Sometimes I don’t frequent
hikes I’ve done often with others
for their voices echo in my head
so that I feel extra alone when on my own.
I miss my young son’s exuberant
naming of rocks and roots:
The Rock of Goodness, Trip Root,
Duck Rock, or the Vein of Quartz.
My sweet petite friend hugged
that immense tree, fondly looking up.
She loved early spring best: the warming
bright sky before it was obscured by leaves.
Both are grown up and gone, one to college
and I don’t hear from him much,
the other passed on
to that obscure realm beyond.
I miss others too, ranging from quiet to
boisterous, their enthusiasms reverberating
in the fairy houses they made, or those
tiny wobbling rafts crafted of floating bark.
I don’t believe in ghosts, but every time
I return to those haunts I am pulled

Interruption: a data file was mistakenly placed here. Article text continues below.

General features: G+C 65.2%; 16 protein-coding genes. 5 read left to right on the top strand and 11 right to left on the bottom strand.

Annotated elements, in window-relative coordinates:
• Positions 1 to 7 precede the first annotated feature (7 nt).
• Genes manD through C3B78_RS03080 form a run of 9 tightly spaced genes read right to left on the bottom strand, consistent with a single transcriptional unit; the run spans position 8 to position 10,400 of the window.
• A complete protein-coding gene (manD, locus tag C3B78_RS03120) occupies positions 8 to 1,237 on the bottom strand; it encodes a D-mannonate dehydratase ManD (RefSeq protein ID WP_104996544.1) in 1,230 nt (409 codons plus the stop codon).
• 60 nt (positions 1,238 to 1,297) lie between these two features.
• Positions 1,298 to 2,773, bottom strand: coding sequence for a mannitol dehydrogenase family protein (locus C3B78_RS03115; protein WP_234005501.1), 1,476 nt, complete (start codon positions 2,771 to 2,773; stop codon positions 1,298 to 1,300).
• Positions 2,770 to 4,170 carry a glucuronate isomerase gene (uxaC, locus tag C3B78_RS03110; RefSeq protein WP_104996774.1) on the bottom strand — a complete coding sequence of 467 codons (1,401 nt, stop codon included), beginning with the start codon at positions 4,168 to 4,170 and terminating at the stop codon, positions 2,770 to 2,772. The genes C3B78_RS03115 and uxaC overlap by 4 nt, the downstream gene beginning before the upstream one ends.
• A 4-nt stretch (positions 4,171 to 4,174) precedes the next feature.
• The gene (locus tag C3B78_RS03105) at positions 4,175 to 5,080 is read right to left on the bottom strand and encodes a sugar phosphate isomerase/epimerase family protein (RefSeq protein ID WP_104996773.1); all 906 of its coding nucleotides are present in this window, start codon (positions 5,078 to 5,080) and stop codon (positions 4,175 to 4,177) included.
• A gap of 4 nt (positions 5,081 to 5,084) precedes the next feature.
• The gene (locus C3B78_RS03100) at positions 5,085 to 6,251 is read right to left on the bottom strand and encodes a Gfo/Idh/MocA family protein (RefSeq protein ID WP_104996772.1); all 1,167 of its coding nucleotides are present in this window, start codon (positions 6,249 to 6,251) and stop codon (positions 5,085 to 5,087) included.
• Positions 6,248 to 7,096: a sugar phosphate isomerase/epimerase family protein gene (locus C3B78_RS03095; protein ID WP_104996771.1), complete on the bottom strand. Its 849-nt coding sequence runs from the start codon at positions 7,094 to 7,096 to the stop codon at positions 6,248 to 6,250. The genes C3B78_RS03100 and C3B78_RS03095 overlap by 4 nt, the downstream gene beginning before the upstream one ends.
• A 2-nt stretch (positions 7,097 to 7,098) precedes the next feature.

back to the past, reminiscent, nostalgic,
feeling bereft and left behind.
But not so today. Now I realize
they are not gone after all
but still here, as I am, going forward
with blessings and purpose.
Flooded with gratitude I traipse again
these well trod paths, embracing the glory surrounding every progressive step:
getting on with myself as they want me to.
A meek lady’s slipper greets me from atop
a dappled mossy boulder, and the trill
of a thrush elusively plays peek a boo with me.
Blooming too, my heart sings forth in unison.
by Polly Castor